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Category: Books (page 5 of 6)

A Christmas Carol Illustrations

Written in 1843 in order for Charles Dickens to help pay the bills, A Christmas Carol quickly became a holiday favorite. From wikipedia:

The tale has been viewed as an indictment of nineteenth century industrial capitalism and has been credited with returning the holiday to one of merriment and festivity in Britain and America after a period of sobriety and sombreness. A Christmas Carol remains popular, has never been out of print, and has been adapted to film, opera, and other media.

Here are some illustrations that have been included with various versions over the years, including those done by John Leech for the 1st edition .

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On the Preparation of Tea

A Nice Cup of Tea, an essay written in 1946 by George Orwell.

If you look up ‘tea’ in the first cookery book that comes to hand you will probably find that it is unmentioned; or at most you will find a few lines of sketchy instructions which give no ruling on several of the most important points.

This is curious, not only because tea is one of the main stays of civilization in this country, as well as in Eire, Australia and New Zealand, but because the best manner of making it is the subject of violent disputes.

When I look through my own recipe for the perfect cup of tea, I find no fewer than eleven outstanding points. On perhaps two of them there would be pretty general agreement, but at least four others are acutely controversial. Here are my own eleven rules, every one of which I regard as golden.

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Generations of Style, Revisited

Scans from “Generations of Style“, by John William Cooke.

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Honda Design

“Honda Design: Motorcyle Part 1 1957-1984” is a great new book that was just published and is a must buy for anyone interested in the history behind motorcycle designs. It documents just about every model that Honda and its teams have produced up until the mid 80’s and a DVD is included with interviews with several noteworthy designers. Best yet, the text is written in both Japanese and English – order it from Rakuten or get it from your local Kinokuniya bookstore.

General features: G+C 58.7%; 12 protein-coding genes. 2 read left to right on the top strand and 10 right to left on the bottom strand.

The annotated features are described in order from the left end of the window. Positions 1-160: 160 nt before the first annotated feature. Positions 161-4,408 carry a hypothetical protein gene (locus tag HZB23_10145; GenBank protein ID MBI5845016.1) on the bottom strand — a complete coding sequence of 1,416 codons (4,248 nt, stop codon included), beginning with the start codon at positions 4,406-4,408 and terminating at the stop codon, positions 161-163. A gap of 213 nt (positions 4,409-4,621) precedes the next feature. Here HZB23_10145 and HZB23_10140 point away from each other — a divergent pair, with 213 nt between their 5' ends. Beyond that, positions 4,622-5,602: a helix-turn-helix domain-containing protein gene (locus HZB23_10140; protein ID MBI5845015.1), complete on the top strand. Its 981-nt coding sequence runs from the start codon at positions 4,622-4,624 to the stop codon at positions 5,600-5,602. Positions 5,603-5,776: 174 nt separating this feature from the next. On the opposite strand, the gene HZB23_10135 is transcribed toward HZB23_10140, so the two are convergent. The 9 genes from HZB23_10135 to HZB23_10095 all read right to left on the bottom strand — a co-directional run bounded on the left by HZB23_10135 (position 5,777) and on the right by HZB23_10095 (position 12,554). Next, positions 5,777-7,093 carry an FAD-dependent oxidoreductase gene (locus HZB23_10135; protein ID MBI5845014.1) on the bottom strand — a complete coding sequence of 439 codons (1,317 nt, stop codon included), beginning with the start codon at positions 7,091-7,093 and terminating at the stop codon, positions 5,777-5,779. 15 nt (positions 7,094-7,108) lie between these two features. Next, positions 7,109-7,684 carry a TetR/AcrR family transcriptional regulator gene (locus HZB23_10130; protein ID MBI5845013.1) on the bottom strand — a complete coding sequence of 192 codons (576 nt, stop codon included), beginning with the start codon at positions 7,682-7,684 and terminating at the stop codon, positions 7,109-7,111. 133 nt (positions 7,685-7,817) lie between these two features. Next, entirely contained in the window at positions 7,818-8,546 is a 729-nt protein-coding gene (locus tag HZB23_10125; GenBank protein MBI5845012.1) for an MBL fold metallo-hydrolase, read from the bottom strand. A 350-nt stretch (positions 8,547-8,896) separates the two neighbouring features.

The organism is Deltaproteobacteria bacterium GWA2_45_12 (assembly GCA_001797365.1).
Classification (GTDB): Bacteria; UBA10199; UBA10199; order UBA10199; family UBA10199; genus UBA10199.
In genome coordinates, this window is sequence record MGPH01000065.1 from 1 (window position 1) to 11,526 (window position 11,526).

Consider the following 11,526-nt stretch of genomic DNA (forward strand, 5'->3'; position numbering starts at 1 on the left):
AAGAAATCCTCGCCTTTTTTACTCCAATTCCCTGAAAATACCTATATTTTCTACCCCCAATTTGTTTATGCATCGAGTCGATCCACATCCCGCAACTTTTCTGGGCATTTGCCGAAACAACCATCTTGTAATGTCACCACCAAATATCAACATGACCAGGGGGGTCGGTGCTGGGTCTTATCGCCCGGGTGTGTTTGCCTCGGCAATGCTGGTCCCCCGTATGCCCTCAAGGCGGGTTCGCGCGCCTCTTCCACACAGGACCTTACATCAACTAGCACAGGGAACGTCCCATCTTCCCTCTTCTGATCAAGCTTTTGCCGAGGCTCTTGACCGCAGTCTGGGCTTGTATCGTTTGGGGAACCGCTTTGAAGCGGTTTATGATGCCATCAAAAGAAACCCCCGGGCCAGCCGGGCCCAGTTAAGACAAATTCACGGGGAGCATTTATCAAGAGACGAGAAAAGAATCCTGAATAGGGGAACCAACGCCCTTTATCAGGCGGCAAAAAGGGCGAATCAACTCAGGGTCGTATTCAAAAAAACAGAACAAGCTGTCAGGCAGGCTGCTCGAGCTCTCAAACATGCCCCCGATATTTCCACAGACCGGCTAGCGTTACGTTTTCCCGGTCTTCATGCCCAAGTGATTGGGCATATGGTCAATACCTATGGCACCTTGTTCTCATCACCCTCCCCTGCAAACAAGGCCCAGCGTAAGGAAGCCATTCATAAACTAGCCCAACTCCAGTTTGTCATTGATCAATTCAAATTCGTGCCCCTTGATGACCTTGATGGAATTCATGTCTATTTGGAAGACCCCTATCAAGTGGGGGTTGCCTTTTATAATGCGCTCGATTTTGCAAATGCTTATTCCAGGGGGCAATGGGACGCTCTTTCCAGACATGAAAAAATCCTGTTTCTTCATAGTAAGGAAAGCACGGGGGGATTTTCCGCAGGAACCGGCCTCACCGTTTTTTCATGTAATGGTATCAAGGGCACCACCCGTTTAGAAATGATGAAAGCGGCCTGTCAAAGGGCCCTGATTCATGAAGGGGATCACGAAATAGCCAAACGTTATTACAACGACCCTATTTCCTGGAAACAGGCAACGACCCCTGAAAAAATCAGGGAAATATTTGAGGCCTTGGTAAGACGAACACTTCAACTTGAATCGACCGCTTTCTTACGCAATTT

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My Favourite Shirt: A History of Ben Sherman Style

Before it became the mall brand we know today, Ben Sherman had a long history of producing some of the most popular shirts throughout the 60’s and 70’s. The now out of print book, “My Favourite Shirt” by Paolo Hewitt and Terry Rawlings, explores the history of the company, the man behind it, and how the shirts became part of the uniform for several subcultures.

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Ad Hoc at Home

Thomas Keller’s latest cookbook, Ad Hoc at Home, is his most approachable one yet. It’s very true to its subtitle of “family-style recipes” and all of them are easy to do (I’ve successfully tried about a dozen of them so far). Best yet is that no fancy equipment is needed and just about all of the ingredients that he calls for can be found in most grocery stores. Keller does provide some interesting insights of his throughout the book as well, such as why he prefers canola oil or why you should use palette knives instead of tongs.

Ad Hoc at Home
True foodies might be disappointed by this book as it’s not exactly groundbreaking stuff like Under Pressure or French Laundry, but for everyone else it’s an excellent resource of information and would be a good second or third cookbook to have (after classics like Joy of Cooking, and Mastering the Art of French Cooking).

Destino – Disney and Dalí

Old news for some, but I just learned about this short animation today: Destino.

From wikipedia:

Destino (the Galician, Spanish, Portuguese and Italian word for “destiny”) was storyboarded by Disney studio artist John Hench and artist Salvador Dalí for eight months in late 1945 and 1946; however, financial concerns caused Disney to cease production. The Walt Disney Company, then Walt Disney Studios, was plagued by many financial woes in the World War II era. Hench compiled a short animation test of about 18 seconds in the hopes of rekindling Disney’s interest in the project, but the production was no longer deemed financially viable and put on indefinite hiatus.